North America’s monarch butterfly population has more than tripled in Mexico this winter, despite reaching dangerously low numbers in the past.
The butterflies covered 4.01 hectares in their overwintering habitat of pine and fir forest in a reserve in Central Mexico this season. In 2014, the insects covered 1.13 hectares, while in 2013 they covered an all-time low of 0.67 hectares.
Each year, monarchs migrate more than 5,000 kilometres from Canada to Mexico. They arrive in late October and usually return in March.
This season, the monarchs covered the area so densely they had to be counted by the area they covered instead of individually. An estimated 150 million insects made the trip this year, compared to only 35 million in 2013.
This increase is great news to North American conservationists, but the numbers are still far off from the almost 18 hectares the butterflies covered two decades ago, when there were an estimated one billion monarchs made the tropical trip.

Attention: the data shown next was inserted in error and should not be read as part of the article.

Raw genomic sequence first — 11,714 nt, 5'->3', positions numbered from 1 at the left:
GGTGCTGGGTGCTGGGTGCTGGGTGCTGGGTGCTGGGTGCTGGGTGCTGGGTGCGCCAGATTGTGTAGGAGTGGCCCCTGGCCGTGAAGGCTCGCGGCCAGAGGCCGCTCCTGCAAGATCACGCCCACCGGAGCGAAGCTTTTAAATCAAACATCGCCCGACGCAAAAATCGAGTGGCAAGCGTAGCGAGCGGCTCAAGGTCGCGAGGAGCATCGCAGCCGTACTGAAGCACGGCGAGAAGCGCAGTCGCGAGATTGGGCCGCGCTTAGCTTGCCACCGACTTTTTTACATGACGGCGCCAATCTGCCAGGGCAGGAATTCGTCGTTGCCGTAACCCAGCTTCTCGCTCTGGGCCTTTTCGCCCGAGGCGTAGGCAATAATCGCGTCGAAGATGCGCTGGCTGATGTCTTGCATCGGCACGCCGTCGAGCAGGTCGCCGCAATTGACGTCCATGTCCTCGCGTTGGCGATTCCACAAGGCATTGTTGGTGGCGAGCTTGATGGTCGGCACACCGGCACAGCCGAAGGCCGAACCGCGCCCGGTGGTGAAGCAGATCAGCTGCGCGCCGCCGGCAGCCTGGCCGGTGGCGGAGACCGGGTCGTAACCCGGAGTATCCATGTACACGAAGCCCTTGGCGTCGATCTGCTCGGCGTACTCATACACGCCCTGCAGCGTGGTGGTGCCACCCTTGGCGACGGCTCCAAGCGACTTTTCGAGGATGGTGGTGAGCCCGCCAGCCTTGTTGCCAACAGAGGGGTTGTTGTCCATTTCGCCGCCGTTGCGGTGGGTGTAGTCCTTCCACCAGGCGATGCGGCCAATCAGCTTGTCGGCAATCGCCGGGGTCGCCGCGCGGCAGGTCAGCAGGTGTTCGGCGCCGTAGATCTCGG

The dramatic drop in numbers is due to a lack of milkweed, the plant on which monarchs lay their eggs and feed, and illegal logging in their overwintering habitat. Conservationists in the United States have since started to reintroduce about 100,000 hectares of milkweed, previously lost to herbicide use, but illegal logging remains a serious issue for monarchs. In 2015, nine hectares of overwintering habitat was lost to the activity.
In 2014, Canada, the United States and Mexico set a goal of having 220 million butterflies in the reserve by 2020, a task U.S. authorities believe is still within reach.
“The good news coming from Mexico makes me enormously enthusiastic,” Dan Ashe, the director of the U.S. Fish and Wildlife Service, said in a press conference this week. “It indicated that we have the capacity to save the Monarch butterfly of North America.”